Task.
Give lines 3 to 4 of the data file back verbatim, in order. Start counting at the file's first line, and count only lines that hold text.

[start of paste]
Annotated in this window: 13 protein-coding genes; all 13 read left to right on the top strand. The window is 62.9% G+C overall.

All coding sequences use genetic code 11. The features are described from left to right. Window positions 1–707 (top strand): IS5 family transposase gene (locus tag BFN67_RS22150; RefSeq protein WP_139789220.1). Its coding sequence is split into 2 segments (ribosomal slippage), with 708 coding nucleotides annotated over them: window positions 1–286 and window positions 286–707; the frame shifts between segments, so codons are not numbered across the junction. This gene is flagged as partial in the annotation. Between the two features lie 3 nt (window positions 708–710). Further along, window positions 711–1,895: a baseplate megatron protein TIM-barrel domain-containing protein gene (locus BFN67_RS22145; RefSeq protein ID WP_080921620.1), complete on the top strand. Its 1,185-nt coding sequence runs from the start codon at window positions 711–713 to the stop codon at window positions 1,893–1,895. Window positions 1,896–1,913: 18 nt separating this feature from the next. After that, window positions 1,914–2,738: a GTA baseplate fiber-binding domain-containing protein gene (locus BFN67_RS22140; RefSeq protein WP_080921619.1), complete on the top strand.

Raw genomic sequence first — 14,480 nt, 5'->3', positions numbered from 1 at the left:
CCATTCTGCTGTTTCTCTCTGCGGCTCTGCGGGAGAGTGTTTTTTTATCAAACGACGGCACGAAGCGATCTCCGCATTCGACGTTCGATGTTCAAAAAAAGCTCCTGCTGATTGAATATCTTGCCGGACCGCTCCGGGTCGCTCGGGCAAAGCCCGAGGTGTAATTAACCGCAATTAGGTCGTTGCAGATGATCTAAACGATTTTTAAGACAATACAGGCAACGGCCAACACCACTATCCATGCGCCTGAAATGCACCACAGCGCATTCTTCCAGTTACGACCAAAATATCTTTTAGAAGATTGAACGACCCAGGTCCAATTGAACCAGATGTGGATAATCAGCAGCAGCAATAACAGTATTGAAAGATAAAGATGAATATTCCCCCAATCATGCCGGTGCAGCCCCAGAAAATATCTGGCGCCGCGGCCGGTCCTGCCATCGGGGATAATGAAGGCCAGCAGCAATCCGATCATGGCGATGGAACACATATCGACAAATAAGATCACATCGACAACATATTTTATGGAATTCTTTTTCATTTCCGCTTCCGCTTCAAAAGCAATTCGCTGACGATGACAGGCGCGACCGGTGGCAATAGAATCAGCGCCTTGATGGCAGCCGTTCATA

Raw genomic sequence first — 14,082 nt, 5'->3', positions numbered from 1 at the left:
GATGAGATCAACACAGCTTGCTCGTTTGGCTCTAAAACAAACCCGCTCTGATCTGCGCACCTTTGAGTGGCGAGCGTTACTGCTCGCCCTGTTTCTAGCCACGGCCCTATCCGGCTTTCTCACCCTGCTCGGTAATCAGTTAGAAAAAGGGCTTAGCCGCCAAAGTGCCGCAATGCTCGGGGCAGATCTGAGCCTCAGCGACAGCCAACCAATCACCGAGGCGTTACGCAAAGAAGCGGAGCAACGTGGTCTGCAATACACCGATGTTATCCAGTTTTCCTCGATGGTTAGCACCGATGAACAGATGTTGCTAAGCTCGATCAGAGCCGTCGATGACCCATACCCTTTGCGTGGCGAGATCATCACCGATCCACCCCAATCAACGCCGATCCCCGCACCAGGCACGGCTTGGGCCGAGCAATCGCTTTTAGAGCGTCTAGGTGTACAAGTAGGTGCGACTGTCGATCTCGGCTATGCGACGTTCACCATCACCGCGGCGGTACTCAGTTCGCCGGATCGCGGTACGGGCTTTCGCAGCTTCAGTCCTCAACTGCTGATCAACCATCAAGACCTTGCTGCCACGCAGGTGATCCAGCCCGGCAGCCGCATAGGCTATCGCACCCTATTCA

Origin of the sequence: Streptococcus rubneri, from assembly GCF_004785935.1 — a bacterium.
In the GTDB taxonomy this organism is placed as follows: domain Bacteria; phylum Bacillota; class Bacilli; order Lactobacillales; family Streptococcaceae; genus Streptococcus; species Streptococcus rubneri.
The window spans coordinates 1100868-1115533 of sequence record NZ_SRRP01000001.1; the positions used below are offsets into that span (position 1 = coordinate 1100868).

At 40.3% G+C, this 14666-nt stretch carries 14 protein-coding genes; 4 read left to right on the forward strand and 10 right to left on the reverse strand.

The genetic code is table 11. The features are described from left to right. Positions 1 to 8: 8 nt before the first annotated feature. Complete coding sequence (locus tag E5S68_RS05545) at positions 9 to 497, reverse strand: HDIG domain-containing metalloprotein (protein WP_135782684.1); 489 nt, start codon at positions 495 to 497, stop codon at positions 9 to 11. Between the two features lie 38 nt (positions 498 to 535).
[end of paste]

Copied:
Raw genomic sequence first — 14,480 nt, 5'->3', positions numbered from 1 at the left:
CCATTCTGCTGTTTCTCTCTGCGGCTCTGCGGGAGAGTGTTTTTTTATCAAACGACGGCACGAAGCGATCTCCGCATTCGACGTTCGATGTTCAAAAAAAGCTCCTGCTGATTGAATATCTTGCCGGACCGCTCCGGGTCGCTCGGGCAAAGCCCGAGGTGTAATTAACCGCAATTAGGTCGTTGCAGATGATCTAAACGATTTTTAAGACAATACAGGCAACGGCCAACACCACTATCCATGCGCCTGAAATGCACCACAGCGCATTCTTCCAGTTACGACCAAAATATCTTTTAGAAGATTGAACGACCCAGGTCCAATTGAACCAGATGTGGATAATCAGCAGCAGCAATAACAGTATTGAAAGATAAAGATGAATATTCCCCCAATCATGCCGGTGCAGCCCCAGAAAATATCTGGCGCCGCGGCCGGTCCTGCCATCGGGGATAATGAAGGCCAGCAGCAATCCGATCATGGCGATGGAACACATATCGACAAATAAGATCACATCGACAACATATTTTATGGAATTCTTTTTCATTTCCGCTTCCGCTTCAAAAGCAATTCGCTGACGATGACAGGCGCGACCGGTGGCAATAGAATCAGCGCCTTGATGGCAGCCGTTCATA